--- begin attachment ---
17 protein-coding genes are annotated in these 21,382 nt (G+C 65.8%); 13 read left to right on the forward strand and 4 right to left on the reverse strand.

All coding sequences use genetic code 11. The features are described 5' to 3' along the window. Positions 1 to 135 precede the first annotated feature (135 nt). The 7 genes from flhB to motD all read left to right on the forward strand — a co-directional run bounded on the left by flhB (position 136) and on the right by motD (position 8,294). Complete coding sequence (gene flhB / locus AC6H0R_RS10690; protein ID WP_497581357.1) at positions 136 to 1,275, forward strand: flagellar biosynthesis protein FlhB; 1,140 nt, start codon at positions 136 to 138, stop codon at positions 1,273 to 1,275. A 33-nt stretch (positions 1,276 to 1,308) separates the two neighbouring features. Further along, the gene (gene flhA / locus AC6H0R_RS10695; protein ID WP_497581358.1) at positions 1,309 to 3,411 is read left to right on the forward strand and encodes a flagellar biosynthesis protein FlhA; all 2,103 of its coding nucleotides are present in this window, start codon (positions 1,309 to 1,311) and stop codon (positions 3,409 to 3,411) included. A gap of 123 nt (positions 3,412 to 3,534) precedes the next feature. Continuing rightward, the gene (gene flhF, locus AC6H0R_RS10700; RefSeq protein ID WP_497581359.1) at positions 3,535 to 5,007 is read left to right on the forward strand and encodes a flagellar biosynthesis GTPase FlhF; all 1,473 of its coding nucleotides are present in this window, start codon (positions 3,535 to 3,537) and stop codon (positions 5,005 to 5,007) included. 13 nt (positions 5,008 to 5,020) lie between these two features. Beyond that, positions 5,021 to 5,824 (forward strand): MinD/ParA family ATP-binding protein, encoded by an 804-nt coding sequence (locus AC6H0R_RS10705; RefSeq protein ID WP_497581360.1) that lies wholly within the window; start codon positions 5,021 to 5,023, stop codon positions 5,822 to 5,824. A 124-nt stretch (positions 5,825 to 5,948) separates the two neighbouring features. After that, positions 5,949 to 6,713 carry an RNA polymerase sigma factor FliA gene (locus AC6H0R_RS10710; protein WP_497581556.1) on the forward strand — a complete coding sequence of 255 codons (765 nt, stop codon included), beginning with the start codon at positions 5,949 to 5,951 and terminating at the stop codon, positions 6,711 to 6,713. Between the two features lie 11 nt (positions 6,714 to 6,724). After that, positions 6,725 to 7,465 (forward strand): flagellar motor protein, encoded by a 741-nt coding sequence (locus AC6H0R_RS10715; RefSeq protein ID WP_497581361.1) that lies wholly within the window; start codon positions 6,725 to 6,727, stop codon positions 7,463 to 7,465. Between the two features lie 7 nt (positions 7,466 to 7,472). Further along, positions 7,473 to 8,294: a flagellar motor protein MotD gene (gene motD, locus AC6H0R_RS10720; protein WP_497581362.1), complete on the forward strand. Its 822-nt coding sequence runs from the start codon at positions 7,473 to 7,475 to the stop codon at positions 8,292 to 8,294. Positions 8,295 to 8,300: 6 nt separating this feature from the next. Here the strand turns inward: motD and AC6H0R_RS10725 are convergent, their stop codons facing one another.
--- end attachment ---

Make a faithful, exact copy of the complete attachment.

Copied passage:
17 protein-coding genes are annotated in these 21,382 nt (G+C 65.8%); 13 read left to right on the forward strand and 4 right to left on the reverse strand.

All coding sequences use genetic code 11. The features are described 5' to 3' along the window. Positions 1 to 135 precede the first annotated feature (135 nt). The 7 genes from flhB to motD all read left to right on the forward strand — a co-directional run bounded on the left by flhB (position 136) and on the right by motD (position 8,294). Complete coding sequence (gene flhB / locus AC6H0R_RS10690; protein ID WP_497581357.1) at positions 136 to 1,275, forward strand: flagellar biosynthesis protein FlhB; 1,140 nt, start codon at positions 136 to 138, stop codon at positions 1,273 to 1,275. A 33-nt stretch (positions 1,276 to 1,308) separates the two neighbouring features. Further along, the gene (gene flhA / locus AC6H0R_RS10695; protein ID WP_497581358.1) at positions 1,309 to 3,411 is read left to right on the forward strand and encodes a flagellar biosynthesis protein FlhA; all 2,103 of its coding nucleotides are present in this window, start codon (positions 1,309 to 1,311) and stop codon (positions 3,409 to 3,411) included. A gap of 123 nt (positions 3,412 to 3,534) precedes the next feature. Continuing rightward, the gene (gene flhF, locus AC6H0R_RS10700; RefSeq protein ID WP_497581359.1) at positions 3,535 to 5,007 is read left to right on the forward strand and encodes a flagellar biosynthesis GTPase FlhF; all 1,473 of its coding nucleotides are present in this window, start codon (positions 3,535 to 3,537) and stop codon (positions 5,005 to 5,007) included. 13 nt (positions 5,008 to 5,020) lie between these two features. Beyond that, positions 5,021 to 5,824 (forward strand): MinD/ParA family ATP-binding protein, encoded by an 804-nt coding sequence (locus AC6H0R_RS10705; RefSeq protein ID WP_497581360.1) that lies wholly within the window; start codon positions 5,021 to 5,023, stop codon positions 5,822 to 5,824. A 124-nt stretch (positions 5,825 to 5,948) separates the two neighbouring features. After that, positions 5,949 to 6,713 carry an RNA polymerase sigma factor FliA gene (locus AC6H0R_RS10710; protein WP_497581556.1) on the forward strand — a complete coding sequence of 255 codons (765 nt, stop codon included), beginning with the start codon at positions 5,949 to 5,951 and terminating at the stop codon, positions 6,711 to 6,713. Between the two features lie 11 nt (positions 6,714 to 6,724). After that, positions 6,725 to 7,465 (forward strand): flagellar motor protein, encoded by a 741-nt coding sequence (locus AC6H0R_RS10715; RefSeq protein ID WP_497581361.1) that lies wholly within the window; start codon positions 6,725 to 6,727, stop codon positions 7,463 to 7,465. Between the two features lie 7 nt (positions 7,466 to 7,472). Further along, positions 7,473 to 8,294: a flagellar motor protein MotD gene (gene motD, locus AC6H0R_RS10720; protein WP_497581362.1), complete on the forward strand. Its 822-nt coding sequence runs from the start codon at positions 7,473 to 7,475 to the stop codon at positions 8,292 to 8,294. Positions 8,295 to 8,300: 6 nt separating this feature from the next. Here the strand turns inward: motD and AC6H0R_RS10725 are convergent, their stop codons facing one another.